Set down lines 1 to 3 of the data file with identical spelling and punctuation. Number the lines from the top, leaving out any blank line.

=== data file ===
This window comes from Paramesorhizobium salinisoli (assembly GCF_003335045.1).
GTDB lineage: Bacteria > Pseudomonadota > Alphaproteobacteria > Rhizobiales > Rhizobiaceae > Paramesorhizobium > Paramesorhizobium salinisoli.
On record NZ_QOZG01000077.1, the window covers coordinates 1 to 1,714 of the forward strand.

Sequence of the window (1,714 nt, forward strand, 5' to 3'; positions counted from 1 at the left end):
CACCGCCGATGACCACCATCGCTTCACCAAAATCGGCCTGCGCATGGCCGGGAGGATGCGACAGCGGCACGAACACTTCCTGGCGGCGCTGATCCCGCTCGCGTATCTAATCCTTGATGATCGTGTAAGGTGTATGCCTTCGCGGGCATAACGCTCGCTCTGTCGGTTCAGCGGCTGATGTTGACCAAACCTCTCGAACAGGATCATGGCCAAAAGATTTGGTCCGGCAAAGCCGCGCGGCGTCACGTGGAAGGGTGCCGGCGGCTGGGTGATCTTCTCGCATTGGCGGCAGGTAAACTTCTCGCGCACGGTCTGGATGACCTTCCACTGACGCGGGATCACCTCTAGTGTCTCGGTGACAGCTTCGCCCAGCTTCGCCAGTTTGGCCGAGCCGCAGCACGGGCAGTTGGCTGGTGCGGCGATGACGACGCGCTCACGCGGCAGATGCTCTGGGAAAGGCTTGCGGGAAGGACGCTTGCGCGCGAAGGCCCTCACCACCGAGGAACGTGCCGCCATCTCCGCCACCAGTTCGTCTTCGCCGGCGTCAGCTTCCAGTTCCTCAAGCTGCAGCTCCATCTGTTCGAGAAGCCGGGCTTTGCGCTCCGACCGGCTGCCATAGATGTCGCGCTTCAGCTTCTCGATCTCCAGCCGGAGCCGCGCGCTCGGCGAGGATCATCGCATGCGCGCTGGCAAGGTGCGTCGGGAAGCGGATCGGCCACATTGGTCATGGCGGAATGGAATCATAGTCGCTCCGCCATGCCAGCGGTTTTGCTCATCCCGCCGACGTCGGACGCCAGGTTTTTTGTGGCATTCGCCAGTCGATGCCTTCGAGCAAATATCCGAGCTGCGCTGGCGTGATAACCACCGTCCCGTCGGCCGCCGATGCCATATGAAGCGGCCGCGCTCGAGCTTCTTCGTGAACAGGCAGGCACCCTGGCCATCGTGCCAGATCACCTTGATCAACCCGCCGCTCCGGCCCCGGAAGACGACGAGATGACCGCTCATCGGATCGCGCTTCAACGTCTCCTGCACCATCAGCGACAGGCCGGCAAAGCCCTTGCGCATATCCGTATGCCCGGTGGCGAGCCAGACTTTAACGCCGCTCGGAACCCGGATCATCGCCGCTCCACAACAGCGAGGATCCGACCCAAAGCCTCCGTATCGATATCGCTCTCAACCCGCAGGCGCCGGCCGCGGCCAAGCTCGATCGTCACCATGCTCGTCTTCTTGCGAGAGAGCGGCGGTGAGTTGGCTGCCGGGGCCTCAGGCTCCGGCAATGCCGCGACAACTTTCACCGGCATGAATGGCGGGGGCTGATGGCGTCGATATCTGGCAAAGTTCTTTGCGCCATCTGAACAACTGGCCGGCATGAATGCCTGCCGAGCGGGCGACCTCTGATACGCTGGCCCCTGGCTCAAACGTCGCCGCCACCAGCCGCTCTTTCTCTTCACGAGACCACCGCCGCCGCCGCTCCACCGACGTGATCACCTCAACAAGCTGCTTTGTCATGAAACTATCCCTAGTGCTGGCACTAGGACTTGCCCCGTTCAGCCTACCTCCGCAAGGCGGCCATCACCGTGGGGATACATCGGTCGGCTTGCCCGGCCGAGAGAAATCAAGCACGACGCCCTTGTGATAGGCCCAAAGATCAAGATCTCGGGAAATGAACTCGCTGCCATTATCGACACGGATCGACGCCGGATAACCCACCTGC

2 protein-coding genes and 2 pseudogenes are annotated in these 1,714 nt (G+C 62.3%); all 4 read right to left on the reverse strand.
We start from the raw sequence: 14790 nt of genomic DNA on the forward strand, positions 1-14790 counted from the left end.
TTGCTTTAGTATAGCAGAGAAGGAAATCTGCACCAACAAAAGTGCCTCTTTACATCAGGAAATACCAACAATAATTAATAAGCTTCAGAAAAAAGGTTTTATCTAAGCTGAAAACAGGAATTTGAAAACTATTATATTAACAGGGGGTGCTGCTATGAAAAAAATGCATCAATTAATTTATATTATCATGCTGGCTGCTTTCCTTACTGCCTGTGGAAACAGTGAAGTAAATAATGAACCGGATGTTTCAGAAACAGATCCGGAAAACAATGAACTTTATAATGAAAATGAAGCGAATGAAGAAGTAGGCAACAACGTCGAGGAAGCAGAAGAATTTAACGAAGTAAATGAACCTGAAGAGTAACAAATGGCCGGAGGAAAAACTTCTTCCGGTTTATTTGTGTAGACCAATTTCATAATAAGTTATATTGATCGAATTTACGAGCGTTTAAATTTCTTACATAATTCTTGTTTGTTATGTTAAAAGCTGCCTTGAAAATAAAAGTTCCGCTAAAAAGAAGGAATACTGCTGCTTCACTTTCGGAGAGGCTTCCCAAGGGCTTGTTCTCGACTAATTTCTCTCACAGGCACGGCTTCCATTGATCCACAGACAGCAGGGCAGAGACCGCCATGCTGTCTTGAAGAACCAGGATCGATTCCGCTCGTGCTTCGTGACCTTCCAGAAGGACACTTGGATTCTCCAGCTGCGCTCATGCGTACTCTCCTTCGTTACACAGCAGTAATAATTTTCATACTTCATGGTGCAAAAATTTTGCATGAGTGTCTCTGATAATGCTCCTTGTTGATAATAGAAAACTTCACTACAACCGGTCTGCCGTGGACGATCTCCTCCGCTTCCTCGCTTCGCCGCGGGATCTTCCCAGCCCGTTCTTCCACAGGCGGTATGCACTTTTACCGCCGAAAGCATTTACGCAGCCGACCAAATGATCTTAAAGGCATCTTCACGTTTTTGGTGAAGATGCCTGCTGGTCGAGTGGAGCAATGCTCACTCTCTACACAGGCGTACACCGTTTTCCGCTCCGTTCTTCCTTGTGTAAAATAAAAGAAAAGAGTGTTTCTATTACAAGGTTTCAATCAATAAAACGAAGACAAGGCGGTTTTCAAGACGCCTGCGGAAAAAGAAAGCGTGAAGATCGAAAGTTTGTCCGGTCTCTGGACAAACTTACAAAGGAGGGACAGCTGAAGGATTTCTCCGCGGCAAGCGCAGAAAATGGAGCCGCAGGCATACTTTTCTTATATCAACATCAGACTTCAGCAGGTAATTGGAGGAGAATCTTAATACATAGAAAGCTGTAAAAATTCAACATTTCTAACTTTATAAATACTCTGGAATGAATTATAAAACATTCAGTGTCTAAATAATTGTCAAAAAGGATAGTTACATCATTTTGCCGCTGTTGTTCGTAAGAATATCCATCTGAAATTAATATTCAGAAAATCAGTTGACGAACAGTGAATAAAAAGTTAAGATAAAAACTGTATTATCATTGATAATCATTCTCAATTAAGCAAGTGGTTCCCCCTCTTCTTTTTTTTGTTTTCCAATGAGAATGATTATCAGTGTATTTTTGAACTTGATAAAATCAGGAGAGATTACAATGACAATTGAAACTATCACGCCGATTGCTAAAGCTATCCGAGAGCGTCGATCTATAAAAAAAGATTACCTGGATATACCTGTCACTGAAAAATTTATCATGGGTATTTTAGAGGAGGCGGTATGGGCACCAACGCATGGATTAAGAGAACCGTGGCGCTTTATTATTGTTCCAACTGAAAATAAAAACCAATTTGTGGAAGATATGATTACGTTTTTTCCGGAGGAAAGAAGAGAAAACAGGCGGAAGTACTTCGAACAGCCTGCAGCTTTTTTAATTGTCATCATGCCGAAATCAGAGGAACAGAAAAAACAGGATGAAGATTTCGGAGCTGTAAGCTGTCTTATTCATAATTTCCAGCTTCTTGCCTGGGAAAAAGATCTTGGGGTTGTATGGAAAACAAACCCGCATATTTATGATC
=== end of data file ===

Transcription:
This window comes from Paramesorhizobium salinisoli (assembly GCF_003335045.1).
GTDB lineage: Bacteria > Pseudomonadota > Alphaproteobacteria > Rhizobiales > Rhizobiaceae > Paramesorhizobium > Paramesorhizobium salinisoli.
On record NZ_QOZG01000077.1, the window covers coordinates 1 to 1,714 of the forward strand.